Lakou NOU 2018 artist resident and co-creator of Fanmi Asòtò, Sirene Dantor Sainvil, will be performing as part of BRIC’s “House Party: Imagination Island” – an event set to ignite your imagination with stories, arts, and games from global island cultures. Fanmi Asòtò will hit the stage at 1:30pm.

Photo by Guitart Photography

 

DATE/TIME: Saturday, April 7th | 12-5pm
LOCATION: BRIC House | 647 Fulton Street Brooklyn, NY 11217 | MAP

We hope to see you there!

 

 

Fabiola Jean-Louis, Madame Beauvoir’s Painting, 2018

Posted in Archive, Arts, Exhibitions, Uncategorized | No Comments »

Sip and Paint: Pawòl Granmoun

03.30.17

By Nathalie Jolivert, Communications and Outreach Coordinator at HCX

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For the series of Black History Month events at Haiti Cultural Exchange, I had the opportunity to lead a Sip and Paint session on Haitian Creole Proverbs. This workshop took place at the cozy Haitian-owned lounge ’33 Lafayette’ in Brooklyn.

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Haitian Creole Proverbs are very visual expressions that are learned orally from generation to generation. In the Haitian culture, if you want to be well understood, ending your argument with a proverb could easily settle the discussion. During this event, guests learned about a few of those iconic expressions and were challenged to come up with their own visual interpretation.

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“Piti piti, zwazo fe nich li” = “Little by little the bird builds its nest”, this proverb resonated to one of the guests who had just moved to New York. While she felt that it would take time for her to adapt in the Big Apple, building her nest, step by step, seemed like a wise approach.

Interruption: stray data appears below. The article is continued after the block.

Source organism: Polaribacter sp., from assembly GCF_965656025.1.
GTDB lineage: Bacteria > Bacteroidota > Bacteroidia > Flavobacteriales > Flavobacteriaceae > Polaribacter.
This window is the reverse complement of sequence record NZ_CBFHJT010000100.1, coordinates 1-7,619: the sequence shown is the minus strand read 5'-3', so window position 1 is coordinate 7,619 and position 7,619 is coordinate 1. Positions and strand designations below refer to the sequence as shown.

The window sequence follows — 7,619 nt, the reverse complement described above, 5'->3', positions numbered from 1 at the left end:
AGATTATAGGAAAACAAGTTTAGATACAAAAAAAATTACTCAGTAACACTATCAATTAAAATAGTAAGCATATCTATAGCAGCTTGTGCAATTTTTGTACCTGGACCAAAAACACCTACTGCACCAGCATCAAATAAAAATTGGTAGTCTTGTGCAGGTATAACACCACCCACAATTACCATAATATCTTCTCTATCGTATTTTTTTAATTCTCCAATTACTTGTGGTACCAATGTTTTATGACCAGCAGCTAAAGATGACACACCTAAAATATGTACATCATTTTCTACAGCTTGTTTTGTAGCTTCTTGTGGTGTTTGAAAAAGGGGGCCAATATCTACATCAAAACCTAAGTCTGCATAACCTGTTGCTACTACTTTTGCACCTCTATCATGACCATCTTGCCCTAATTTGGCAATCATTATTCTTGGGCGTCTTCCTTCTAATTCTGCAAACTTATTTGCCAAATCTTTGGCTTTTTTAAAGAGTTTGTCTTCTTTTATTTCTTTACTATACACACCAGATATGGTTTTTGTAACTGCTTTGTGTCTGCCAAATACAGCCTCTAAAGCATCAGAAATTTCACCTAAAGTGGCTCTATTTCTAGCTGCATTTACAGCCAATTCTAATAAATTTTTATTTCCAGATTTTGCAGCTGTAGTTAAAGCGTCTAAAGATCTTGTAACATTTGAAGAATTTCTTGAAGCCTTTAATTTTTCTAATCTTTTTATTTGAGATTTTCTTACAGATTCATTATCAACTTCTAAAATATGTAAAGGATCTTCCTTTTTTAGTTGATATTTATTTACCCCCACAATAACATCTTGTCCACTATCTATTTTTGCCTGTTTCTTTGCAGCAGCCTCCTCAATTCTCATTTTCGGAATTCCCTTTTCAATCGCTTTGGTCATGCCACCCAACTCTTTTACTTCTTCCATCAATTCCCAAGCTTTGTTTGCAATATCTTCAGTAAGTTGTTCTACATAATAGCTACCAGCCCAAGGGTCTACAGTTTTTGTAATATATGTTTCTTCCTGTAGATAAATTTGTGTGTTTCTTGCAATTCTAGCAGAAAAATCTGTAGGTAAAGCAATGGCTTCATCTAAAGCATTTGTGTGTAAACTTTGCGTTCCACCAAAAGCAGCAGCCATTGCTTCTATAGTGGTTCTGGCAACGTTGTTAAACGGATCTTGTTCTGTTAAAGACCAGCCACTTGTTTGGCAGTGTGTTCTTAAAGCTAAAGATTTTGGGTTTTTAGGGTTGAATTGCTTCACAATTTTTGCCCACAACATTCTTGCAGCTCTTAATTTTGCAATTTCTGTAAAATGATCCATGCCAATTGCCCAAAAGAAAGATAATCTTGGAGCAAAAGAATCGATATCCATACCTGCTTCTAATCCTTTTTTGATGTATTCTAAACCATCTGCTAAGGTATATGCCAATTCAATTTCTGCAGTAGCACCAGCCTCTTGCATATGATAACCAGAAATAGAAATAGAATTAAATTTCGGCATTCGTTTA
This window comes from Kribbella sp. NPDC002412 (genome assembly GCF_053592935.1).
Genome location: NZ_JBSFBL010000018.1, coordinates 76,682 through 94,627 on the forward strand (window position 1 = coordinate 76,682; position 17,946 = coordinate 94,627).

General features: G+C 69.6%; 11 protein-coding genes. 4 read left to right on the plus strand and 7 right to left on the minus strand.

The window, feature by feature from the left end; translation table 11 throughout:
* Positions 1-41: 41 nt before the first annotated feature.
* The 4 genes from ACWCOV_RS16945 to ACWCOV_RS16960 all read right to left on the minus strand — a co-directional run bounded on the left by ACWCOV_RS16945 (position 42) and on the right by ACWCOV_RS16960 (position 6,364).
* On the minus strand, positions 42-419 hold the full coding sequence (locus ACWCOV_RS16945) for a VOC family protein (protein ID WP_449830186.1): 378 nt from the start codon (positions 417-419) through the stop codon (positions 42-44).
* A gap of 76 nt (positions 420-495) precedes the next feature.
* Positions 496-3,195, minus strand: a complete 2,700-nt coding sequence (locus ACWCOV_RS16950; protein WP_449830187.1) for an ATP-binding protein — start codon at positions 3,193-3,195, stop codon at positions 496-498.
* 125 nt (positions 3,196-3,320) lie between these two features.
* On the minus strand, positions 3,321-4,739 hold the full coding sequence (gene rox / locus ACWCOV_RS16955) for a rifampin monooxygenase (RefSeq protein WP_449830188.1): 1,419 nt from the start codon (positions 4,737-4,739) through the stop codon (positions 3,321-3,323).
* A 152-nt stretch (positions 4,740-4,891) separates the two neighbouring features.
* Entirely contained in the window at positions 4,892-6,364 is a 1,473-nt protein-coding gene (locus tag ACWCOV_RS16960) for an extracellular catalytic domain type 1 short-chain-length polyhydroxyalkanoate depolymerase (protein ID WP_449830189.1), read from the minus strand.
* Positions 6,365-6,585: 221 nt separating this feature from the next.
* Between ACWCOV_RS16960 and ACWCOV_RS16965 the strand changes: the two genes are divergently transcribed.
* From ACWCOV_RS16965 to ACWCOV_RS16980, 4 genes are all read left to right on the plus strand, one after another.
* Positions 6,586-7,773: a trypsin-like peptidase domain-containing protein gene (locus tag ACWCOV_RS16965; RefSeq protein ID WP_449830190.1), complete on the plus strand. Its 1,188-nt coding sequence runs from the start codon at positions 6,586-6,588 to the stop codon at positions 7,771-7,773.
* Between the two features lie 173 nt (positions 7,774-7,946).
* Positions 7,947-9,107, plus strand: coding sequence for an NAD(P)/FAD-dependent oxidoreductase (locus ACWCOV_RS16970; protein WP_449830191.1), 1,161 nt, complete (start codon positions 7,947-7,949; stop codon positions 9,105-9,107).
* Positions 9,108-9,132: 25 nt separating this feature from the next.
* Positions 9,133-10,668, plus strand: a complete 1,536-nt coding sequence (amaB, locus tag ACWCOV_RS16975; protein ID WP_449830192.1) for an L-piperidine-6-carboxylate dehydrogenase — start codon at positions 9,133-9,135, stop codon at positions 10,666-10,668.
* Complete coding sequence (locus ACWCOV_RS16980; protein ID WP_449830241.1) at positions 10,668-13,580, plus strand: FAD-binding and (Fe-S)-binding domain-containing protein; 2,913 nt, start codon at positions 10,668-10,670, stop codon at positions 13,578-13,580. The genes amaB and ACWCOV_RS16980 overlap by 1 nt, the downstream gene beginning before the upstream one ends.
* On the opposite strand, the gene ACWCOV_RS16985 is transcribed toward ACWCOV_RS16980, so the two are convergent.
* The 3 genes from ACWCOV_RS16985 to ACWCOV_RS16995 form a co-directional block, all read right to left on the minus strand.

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The proverb “Dèyè mòn gen mòn” = “Mountains beyond Mountains” usually refers to endless challenges in Haiti, but for Erika Pettersen, HCX’s Director of Development and Communications, this proverb could also speak about opportunities. For her painting, she first started with a simple rendition of grayscale hills which became colorful as they reached the horizon.

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Although most of the guests claimed that they had little visual-artistic background, their sense of composition, their attention and genuine interest for the meaning of those Haitian proverbs resulted in appealing paintings. It was a pleasure for me to work with them and in return expand my own understanding of the wisdom in those expressions.

About the author:

Nathalie Jolivert is a Haitian architect and artist who lives and works in NY. Her art is influenced by her interest in urbanism, environmental issues and human relationships. Nathalie studied Fine Arts and Architecture at the Rhode Island School of Design.

For more of her work: www.jolivert.com | instagram/jolivert.com